The bedding boss has set up a static webpage for Frank, a platform billing itself as a free speech-focused rival to the tech giants that have cracked down on Lindell’s baseless election fraud claims.
Named for the adjective meaning open and forthright, Frank says it will be a place for users to share content that’s “not filtered through the radical worldview of today’s liberal media intelligentsia, or deep state actors.”
Lindell said this week that the platform would be ready in “10 to 14 days” and that it would be like a combination of Twitter and YouTube — which have both acted to stop him from spreading conspiracy theories about the 2020 presidential election.
“There’s nothing like it out there,” Lindell said in a Monday interview with conservative commentator Eric Metaxas. “It’s amazing. We’ve been working on it four years. It’s the most secure platform ever. I’ve got all my own servers, I put millions of dollars into this, for such a time as this.”
Lindell, 59, first revealed plans to create his own social platform earlier this month after his false claims that the election was stolen from ex-President Donald Trump got both him and My Pillow banned from Twitter.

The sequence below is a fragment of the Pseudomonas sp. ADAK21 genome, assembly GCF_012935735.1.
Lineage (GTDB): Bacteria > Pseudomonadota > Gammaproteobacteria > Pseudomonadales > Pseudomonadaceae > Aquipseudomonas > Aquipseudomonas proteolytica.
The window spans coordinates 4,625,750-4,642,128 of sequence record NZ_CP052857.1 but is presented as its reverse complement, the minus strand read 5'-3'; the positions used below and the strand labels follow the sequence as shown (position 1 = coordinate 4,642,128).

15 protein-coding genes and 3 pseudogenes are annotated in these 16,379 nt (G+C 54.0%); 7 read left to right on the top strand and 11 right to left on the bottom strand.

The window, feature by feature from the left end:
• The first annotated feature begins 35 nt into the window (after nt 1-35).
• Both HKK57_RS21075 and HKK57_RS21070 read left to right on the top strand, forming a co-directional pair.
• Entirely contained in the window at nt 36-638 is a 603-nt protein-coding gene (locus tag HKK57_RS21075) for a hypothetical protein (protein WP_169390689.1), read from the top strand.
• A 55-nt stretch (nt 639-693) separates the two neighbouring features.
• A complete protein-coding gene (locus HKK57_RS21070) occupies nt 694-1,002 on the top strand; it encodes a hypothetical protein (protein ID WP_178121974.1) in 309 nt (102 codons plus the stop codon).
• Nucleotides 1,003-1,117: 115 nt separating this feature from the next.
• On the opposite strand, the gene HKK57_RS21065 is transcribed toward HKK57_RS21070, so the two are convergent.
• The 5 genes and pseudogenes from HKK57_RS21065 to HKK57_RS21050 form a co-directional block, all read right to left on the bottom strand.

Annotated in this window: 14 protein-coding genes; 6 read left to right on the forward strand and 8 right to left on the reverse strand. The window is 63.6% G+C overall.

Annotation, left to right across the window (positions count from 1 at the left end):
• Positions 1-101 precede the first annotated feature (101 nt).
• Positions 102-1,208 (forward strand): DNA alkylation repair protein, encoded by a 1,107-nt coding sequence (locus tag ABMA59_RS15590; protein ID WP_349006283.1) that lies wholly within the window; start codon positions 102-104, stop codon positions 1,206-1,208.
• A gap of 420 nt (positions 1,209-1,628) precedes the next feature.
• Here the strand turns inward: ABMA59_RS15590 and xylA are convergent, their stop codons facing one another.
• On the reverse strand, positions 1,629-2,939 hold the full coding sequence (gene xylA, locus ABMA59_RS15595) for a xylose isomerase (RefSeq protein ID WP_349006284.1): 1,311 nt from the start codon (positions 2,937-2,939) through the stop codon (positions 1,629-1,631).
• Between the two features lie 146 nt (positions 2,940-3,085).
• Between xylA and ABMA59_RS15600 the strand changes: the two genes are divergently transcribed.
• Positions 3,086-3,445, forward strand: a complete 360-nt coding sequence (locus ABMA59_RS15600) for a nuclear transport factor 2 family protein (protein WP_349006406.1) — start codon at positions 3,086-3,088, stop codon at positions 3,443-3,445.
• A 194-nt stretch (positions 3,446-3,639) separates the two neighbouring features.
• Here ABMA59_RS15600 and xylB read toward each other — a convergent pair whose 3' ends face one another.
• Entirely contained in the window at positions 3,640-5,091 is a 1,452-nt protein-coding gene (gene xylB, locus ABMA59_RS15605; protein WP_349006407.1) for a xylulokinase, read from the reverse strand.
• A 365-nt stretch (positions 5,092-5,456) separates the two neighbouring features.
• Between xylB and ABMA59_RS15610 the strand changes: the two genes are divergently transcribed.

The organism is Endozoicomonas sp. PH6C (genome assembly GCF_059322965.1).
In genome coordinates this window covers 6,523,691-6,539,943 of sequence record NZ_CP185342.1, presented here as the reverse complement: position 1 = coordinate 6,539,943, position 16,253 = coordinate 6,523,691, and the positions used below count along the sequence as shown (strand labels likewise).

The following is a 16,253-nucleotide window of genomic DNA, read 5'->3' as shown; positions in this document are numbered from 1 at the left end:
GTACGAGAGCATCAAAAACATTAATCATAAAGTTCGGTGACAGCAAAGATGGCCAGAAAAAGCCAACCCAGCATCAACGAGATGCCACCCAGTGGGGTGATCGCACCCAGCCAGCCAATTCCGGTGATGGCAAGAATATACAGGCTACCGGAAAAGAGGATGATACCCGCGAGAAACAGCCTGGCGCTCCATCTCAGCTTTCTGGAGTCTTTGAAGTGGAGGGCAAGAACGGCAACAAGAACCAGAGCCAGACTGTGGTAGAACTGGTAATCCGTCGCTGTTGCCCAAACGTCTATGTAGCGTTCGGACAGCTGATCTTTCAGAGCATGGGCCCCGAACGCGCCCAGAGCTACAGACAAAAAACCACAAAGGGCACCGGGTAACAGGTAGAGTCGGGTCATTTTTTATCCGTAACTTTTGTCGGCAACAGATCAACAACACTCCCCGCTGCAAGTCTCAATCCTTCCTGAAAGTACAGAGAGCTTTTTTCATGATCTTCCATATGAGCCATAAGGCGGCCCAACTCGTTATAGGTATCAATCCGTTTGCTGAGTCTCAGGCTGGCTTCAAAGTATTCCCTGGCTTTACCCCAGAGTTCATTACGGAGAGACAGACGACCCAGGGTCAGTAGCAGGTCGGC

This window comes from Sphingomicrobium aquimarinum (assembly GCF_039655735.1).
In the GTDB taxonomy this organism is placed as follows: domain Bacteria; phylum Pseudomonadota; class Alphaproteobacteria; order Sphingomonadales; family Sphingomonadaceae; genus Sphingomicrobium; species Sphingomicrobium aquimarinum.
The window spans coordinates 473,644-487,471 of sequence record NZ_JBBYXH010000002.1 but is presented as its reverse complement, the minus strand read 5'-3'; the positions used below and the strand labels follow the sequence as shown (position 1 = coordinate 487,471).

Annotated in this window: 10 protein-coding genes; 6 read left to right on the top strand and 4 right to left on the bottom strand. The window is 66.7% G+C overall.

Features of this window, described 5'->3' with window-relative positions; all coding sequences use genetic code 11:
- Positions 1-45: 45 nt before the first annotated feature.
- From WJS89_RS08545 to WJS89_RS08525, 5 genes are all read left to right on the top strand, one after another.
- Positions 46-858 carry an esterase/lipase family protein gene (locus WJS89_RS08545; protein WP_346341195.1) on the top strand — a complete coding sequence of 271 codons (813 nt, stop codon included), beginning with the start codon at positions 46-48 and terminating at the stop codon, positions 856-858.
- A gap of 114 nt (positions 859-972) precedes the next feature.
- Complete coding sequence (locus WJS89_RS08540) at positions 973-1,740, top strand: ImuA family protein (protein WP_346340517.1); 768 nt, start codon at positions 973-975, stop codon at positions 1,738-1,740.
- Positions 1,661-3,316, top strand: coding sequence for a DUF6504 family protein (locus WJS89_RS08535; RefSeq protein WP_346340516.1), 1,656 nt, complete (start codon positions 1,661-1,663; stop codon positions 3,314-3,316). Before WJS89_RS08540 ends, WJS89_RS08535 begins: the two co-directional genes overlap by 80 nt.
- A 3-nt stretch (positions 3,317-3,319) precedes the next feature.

The site — which Lindell initially told Business Insider would be called Vocl — aims to attract “major influencers” alongside everyday users.
Lindell also suggested that he would incentivize users with large platforms to get booted from YouTube, which removed the two-hour, conspiracy-riddled documentary he released about the election in February.
“As soon as you get kicked off of YouTube, you’re getting a bonus,” Lindell told Metaxas without elaborating on what the bonus would entail.
“Because then you’re actually speaking out free speech and you’re not worrying about what Mr. Alphabet and Mr. Google say about us, or Suck-a-buck or Dorkey and all these people that try and control us here,” he added, using crude nicknames for Facebook CEO Mark Zuckerberg and Twitter chief Jack Dorsey.
In addition to facing consequences from social platforms, Lindell has been slapped with a $1.3 billion lawsuit from Dominion Voting Systems, the voting machine company that he falsely accused of “stealing millions of votes” in the election.
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